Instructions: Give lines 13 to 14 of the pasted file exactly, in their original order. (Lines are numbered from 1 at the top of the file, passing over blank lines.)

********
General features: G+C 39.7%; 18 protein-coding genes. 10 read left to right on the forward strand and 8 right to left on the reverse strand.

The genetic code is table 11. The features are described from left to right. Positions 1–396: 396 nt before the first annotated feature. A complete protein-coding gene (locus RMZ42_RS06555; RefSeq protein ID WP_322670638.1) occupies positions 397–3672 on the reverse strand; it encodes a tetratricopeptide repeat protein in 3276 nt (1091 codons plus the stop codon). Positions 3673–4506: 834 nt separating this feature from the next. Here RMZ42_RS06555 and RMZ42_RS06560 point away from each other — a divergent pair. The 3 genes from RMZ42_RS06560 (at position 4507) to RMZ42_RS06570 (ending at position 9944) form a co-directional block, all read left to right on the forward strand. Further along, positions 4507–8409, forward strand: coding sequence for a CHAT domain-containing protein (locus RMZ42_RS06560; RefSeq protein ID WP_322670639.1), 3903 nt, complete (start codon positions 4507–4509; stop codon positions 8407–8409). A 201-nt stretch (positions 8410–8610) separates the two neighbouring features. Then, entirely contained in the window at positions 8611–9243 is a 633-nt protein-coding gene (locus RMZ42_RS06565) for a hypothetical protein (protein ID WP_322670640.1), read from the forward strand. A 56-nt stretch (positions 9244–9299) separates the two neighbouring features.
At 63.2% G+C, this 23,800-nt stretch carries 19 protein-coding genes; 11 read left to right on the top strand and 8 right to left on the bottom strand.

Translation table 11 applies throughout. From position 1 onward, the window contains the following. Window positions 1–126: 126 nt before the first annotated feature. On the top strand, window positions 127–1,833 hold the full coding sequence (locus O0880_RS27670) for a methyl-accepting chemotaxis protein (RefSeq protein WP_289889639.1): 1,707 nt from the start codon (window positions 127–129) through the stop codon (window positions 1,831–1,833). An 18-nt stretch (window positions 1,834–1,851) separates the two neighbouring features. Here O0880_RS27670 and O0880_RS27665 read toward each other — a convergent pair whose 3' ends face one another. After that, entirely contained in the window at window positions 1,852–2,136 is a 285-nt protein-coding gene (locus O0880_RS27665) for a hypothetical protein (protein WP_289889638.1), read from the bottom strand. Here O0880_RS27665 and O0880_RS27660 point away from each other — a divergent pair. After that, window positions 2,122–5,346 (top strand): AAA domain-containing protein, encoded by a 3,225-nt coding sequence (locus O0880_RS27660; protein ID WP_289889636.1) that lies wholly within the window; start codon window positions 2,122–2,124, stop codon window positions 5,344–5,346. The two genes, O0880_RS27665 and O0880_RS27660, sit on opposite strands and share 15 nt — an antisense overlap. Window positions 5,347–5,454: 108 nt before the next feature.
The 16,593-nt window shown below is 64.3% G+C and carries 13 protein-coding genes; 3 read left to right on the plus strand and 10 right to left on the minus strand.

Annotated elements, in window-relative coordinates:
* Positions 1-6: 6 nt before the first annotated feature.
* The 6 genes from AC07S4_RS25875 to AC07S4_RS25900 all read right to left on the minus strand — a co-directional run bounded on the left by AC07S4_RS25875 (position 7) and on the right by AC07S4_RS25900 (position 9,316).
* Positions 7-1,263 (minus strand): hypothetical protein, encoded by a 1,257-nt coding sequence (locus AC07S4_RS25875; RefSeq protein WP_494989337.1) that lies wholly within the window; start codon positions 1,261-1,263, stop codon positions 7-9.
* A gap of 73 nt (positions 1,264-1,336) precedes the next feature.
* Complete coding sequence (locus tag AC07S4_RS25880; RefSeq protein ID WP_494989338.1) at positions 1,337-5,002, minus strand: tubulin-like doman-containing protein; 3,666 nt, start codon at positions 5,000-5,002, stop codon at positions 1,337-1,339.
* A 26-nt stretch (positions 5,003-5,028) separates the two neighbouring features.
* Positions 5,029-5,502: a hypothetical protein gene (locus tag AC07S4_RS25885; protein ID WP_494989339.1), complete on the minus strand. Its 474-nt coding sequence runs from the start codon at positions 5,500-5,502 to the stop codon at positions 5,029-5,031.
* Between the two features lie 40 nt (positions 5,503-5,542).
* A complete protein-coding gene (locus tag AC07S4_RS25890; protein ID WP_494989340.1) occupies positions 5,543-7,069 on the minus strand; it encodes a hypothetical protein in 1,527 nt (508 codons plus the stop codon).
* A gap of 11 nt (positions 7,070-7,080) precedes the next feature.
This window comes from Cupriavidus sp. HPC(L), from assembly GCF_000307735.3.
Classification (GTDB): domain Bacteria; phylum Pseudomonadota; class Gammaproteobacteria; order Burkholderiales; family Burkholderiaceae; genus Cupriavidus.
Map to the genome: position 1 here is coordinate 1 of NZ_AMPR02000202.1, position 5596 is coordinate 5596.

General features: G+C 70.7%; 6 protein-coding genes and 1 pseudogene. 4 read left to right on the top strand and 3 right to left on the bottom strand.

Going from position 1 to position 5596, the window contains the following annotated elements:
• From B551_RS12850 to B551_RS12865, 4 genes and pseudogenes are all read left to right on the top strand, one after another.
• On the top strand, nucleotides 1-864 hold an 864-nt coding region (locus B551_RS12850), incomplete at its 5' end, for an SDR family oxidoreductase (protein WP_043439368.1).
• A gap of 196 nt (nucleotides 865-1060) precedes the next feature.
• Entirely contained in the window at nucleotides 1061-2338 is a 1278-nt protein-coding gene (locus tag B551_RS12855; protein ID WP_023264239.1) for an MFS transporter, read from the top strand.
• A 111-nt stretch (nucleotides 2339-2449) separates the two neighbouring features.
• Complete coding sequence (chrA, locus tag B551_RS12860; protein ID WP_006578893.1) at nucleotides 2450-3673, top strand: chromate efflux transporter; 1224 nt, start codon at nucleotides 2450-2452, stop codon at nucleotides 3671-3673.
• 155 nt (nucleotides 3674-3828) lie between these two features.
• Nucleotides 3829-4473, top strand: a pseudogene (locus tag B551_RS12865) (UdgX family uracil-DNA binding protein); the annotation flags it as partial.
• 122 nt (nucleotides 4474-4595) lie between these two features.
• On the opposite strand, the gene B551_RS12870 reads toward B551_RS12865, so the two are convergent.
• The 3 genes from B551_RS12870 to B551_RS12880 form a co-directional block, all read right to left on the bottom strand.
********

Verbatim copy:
* Positions 5,029-5,502: a hypothetical protein gene (locus tag AC07S4_RS25885; protein ID WP_494989339.1), complete on the minus strand. Its 474-nt coding sequence runs from the start codon at positions 5,500-5,502 to the stop codon at positions 5,029-5,031.
* Between the two features lie 40 nt (positions 5,503-5,542).